The Danish doctors’ recommendations are in line with most Europeans’ thoughts on this issue. By contrast in 2012, the American Academy of Pediatrics emphasized that there were definite health benefits to male circumcision, a conclusion which the Centers for Disease Control seconded in draft guidelines in 2014. In particular, male circumcision reduces the risk of infant urinary tract infection and the risk of contracting STDs later in life. There is also a reduced risk of other health problems, such as penile cancer.
 
However, even those who maintain that circumcision has health benefits recognize that the most that can be said in favor of circumcision is that “the health benefits … outweigh the risks [but] existing scientific evidence is not sufficient to recommend routine circumcision.” Although circumcision reduces the risk of developing various medical problems, the overall risk of these medical problems is small, whether one is circumcised or not, especially if one is prudent in one’s sexual practices (e.g., by wearing a condom).
 
For the most part, the empirical information relied upon by the dueling medical associations is the same — but their interpretation of the data is different. The difference in views among the various medical associations, and other health groups, appears to be due, in part, to cultural factors. Most Europeans are not circumcised, whereas circumcision is not uncommon in the United States.
 
Given this background, one might conclude that circumcision should be largely a non-issue: it’s a procedure that’s medically justified, but not necessary. Whether the procedure should be performed on one’s newborn is something that can be left to parental discretion.
 
That conclusion, however, would be fiercely resisted by many opponents of circumcision, some of whom are adamant in their rejection of the practice. For them, male circumcision is “genital mutilation.” One critical principle animates this opposition and it is the one alluded to by the Danish Medical Association, namely that no permanent changes should be made to a person’s body without their consent, which, of course cannot be obtained until that person is legally an adult.
 
This principle has strong intuitive appeal, at least in our contemporary world. Who could argue with self-determination? But upon reflection, the principle that no permanent changes should be made to somebody’s body without their consent is impossible to comply with.
 
To put it mildly, the brain is an important part of a person’s body. It’s certainly more important than the foreskin of the penis. One’s brain is inevitably shaped by the parents or guardians one has as a child. This is not some metaphorical allusion to the information that’s put into one’s brain nor am I referring to one’s genetic inheritance — no, the physical structures of one’s brain are changed based upon one’s training and education. For example, the brains of literate people differ from the brains of illiterates. Similarly, musical training affects the architecture of the brain.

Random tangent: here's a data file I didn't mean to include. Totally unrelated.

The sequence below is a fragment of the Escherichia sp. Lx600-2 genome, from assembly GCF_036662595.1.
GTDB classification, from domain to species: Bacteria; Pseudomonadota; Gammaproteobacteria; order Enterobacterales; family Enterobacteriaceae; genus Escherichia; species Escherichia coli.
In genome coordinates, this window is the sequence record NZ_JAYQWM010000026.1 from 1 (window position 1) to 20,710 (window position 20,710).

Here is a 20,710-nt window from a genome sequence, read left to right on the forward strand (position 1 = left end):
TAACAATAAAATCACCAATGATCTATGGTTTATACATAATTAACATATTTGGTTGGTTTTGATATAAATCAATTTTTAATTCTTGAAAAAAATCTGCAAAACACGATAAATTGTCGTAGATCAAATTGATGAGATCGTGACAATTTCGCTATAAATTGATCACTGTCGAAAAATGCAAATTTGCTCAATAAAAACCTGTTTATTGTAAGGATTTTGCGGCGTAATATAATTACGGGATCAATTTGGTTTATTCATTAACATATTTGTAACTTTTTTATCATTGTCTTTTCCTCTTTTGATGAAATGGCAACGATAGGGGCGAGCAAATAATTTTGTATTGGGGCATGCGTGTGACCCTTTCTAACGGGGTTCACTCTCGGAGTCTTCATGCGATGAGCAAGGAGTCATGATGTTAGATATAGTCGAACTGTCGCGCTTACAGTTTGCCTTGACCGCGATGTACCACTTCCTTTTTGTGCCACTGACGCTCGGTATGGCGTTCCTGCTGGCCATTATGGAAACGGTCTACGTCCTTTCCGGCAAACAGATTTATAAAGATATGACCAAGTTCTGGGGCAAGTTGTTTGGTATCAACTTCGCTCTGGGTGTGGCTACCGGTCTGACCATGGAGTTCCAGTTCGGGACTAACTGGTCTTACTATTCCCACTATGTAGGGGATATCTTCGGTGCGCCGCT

Most developed countries do exercise some control over the training and education children receive, imposing various legal standards and restrictions, but even so, wide scope is given to parents in terms of how they raise their children. Homeschooling is permitted in the United States, for example, with minimal oversight in most states. (Interestingly, homeschooling is forbidden in some European countries, such as Germany—again a significant cultural difference.) With respect to training in music or sports, parents can subject their children to extensive training, just short of physical abuse. Hour after hour of piano practice or swimming lessons. When grown, these children might be grateful for their training, or they may resent the physical or psychic pain they had to endure while forced to pursue an activity which they never liked. On the other hand, some children will receive no training in music or sports, something which they may regard as a handicap in later life. Either way the bodies of these children will have been permanently altered by their parents.
 
We rightly value self-determination, but our ability to choose our own path and make our own decisions about our bodies begins after our bodies have already been shaped by our parents in ways we are powerless to change. In this light, agonizing over the loss of a foreskin is an unwarranted, excessive reaction.
 
Nothing in the foregoing analysis should be interpreted as saying we should allow parents to change their children’s bodies in any way they regard as suitable just because their role in shaping these bodies is inevitable. Clearly, limits should be— and are —imposed on what parents can do. Parents cannot inflict disabling injuries on their children. But, as indicated, the evidence regarding male circumcision is that it provides some small benefits. It cannot plausibly be characterized as medically necessary, but, with appropriate use of analgesia, it’s not harmful. The energies that some devote to opposing male circumcision might be better spent lobbying for tighter regulation of homeschooling. The cerebral portion of young male bodies should receive as much attention as the genital portion.